US President Barack Obama has had a number of difficult weeks during his first year in the White House. Right after he took office, he had to wade through a week full of partisan bickering over his economic stimulus package combined with a tax scandal surrounding Tom Daschle, the man Obama had hoped would lead his health care reform team.
Then there was the last week of 2009, when a failed terror attack on a flight inbound for Detroit exposed major flaws in US efforts to identify and stop potential terrorists.
This week, though -- a week when Obama should have been celebrating the first anniversary of his inauguration -- may have been the president's worst yet. Scott Brown, an almost unknown Republican member of the Massachusetts Senate, defeated the Democratic candidate Martha Coakley for the US Senate seat vacated by the death of Senator Edward M. Kennedy. The defeat in a heavily Democratic state not only highlights Obama's massive loss of popular support during his first year in office, but it also could spell doom for his signature effort to reform the US health care system.
There were immediate calls for a suspension of health care votes in the Senate until Brown is sworn in. The loss of the Massachusetts seat means that the Democrats no longer control the 60 Senate seats necessary to avoid a filibuster. Obama's reform package, which aims to provide health insurance to most of the over 40 million Americans currently lacking coverage, may ultimately fail as a result.
More than that, though, the vote shows just how quickly the political pendulum has swung back to the right following Obama's election. The seat Brown won had been in Democratic hands for all but six years since 1926. Now, its new occupant is a man who not only opposes the health care bill, but also favors waterboarding as a method of interrogation for terrorism suspects and rejects carbon cap-and-trade as a means of limiting carbon emissions.
The omen could be a dark one for the Obama administration heading into a mid-term election year. German commentators take a closer look.
Center-left daily Süddeutsche Zeitung writes on Thursday:
"Obama made a serious misjudgement. Right at the beginning of his first year in office, he saved the banks, rescued the automobile industry from collapse and passed a huge economic stimulus package. He had hoped that these enormous deeds would give him the space to address those issues which are dearest to him: health care reform, climate change and investment in education."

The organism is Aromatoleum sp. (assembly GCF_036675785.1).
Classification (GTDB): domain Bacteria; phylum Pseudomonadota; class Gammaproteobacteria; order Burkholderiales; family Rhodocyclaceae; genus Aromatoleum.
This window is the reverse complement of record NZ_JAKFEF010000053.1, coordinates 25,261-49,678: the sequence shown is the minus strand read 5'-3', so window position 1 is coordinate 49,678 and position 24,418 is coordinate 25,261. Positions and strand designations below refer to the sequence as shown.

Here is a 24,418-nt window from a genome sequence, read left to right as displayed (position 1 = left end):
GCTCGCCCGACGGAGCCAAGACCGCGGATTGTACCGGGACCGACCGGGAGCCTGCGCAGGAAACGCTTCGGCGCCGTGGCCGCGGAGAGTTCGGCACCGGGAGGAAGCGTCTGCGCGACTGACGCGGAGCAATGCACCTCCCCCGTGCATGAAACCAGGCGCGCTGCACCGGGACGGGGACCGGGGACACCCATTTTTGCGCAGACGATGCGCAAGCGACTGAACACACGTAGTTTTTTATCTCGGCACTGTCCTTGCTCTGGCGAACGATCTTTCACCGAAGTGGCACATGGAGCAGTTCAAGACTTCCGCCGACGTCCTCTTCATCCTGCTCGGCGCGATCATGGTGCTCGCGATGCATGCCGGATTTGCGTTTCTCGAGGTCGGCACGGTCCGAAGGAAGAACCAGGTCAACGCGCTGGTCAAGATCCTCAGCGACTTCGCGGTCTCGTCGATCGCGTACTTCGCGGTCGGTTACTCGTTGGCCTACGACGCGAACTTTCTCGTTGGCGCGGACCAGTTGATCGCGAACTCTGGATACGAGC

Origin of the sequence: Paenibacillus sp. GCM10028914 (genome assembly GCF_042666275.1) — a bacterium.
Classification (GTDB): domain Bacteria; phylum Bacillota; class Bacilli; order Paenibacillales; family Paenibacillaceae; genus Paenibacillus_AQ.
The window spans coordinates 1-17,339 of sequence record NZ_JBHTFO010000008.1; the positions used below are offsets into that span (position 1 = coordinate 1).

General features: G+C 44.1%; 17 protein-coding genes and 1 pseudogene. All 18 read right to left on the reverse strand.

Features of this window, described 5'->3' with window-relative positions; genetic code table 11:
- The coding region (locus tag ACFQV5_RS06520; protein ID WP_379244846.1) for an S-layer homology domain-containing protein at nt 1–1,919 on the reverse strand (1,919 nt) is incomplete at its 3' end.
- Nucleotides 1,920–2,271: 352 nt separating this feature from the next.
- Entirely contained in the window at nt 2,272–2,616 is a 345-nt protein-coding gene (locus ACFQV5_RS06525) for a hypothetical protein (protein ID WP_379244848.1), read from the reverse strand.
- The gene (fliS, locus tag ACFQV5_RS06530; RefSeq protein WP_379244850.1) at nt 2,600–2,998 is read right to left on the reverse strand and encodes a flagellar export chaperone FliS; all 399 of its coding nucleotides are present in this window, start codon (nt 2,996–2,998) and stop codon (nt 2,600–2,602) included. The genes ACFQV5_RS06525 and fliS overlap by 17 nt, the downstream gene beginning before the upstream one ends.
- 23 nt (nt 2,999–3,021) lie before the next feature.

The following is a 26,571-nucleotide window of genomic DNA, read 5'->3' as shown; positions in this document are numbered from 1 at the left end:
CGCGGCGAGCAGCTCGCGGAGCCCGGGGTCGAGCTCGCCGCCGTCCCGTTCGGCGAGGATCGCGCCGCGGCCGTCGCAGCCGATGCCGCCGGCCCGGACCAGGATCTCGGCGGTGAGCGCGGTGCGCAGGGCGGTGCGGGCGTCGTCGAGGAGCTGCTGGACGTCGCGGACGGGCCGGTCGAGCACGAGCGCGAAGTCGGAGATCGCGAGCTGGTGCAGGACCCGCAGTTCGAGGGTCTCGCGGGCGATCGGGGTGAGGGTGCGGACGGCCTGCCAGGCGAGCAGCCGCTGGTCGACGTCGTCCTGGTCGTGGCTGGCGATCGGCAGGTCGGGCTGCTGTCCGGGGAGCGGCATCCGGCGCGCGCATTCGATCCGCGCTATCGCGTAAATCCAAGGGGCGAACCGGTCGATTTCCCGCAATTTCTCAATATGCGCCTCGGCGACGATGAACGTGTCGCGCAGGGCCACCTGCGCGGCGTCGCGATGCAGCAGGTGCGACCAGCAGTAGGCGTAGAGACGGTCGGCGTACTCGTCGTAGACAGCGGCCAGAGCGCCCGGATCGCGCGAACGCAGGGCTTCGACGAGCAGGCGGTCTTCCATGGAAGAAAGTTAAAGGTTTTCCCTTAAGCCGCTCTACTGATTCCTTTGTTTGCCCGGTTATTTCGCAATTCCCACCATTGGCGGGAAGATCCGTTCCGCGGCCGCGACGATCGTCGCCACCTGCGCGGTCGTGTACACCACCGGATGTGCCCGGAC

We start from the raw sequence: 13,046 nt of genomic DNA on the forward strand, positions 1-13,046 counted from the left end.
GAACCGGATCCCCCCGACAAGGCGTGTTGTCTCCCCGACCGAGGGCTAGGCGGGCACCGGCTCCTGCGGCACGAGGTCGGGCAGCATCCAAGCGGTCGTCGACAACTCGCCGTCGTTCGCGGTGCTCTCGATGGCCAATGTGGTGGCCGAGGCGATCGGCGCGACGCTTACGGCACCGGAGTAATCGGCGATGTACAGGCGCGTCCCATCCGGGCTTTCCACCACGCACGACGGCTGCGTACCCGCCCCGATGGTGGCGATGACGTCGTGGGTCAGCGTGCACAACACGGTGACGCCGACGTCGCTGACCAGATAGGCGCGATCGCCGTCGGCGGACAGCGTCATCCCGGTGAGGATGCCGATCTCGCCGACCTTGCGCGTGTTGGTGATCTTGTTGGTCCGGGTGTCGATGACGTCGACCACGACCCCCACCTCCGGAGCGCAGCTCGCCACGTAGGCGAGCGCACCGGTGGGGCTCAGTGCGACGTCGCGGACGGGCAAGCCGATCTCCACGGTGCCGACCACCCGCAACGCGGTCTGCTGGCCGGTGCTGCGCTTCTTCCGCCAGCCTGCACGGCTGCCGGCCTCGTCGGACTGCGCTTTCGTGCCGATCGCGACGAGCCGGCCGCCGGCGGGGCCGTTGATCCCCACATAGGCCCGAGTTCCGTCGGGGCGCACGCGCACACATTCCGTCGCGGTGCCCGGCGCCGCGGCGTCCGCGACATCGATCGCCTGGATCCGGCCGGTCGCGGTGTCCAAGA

"Those issues, however, are clearly not priorities for people in the US at the moment. Scott Brown campaigned on two promises, both of which apparently struck a nerve with the electorate. He wants to block health care reform and he wants to find ways to reduce the enormous budget deficit. It is here where the roots of dissatisfaction with Obama are to be found. His reform agenda, in its current form, is highly suspect to Americans. And they have the impression that, if he continues piling up debt, he will be gambling away the country's future."
The Financial Times Deutschland writes:
"For Obama, the election in Massachusetts means that he will have to re-evaluate his political style. He could now focus his concentration on his political base and push through his policy agenda. After all, he still has a majority in Congress -- he could back away from his strategy of bipartisanship ... which would mean giving up much of what he spent his first year in office creating."
"More likely, however, is that Obama will interpret the Massachusetts loss as a signal that he should move further toward the middle and make more concessions to the conservatives -- even if this alienates his base even further, a base which had high expectations from the 'yes we can' candidate."
"For everyone else in the world, this means that they will have to bid farewell to a candidate for whom the hopes were so high. They will have to say goodbye to the charisma they fell in love with. Obama will be staying home after all."
The left-leaning daily Die Tageszeitung writes:
"In addition to health care reform, Obama's reputation has primarily been harmed by the high unemployment rate and the increasingly unpopular war in Afghanistan. It will become even more difficult in the future for the president to push projects through successfully. Not just because Republicans now have a means of preventing it, but also because the Democratic camp is deeply divided. Some would like to see the party shift toward the center -- wherever that may be -- whereas others want the party to position itself to the left. Such a battle is hardly a good sign for the mid-term elections in November. Massachusetts could prove to be an omen."
The center-right Frankfurter Allgemeine Zeitung writes:
"Of course the president rejects the interpretation that the Massachusetts election was a referendum on his first year in the White House. But he cannot ignore the fact that his health care reform package is not popular, the situation of the country's finances is seen as threatening and many voters blame the high unemployment rate on the party in power -- on the Democrats, led by Obama. The result is a second year in office full of very different challenges than the first. To save what there is to be saved, Obama will have to be prepared to fashion a bipartisan compromise on health care -- a compromise with a Republican Party which has tasted blood and can now dream once again about a return to power."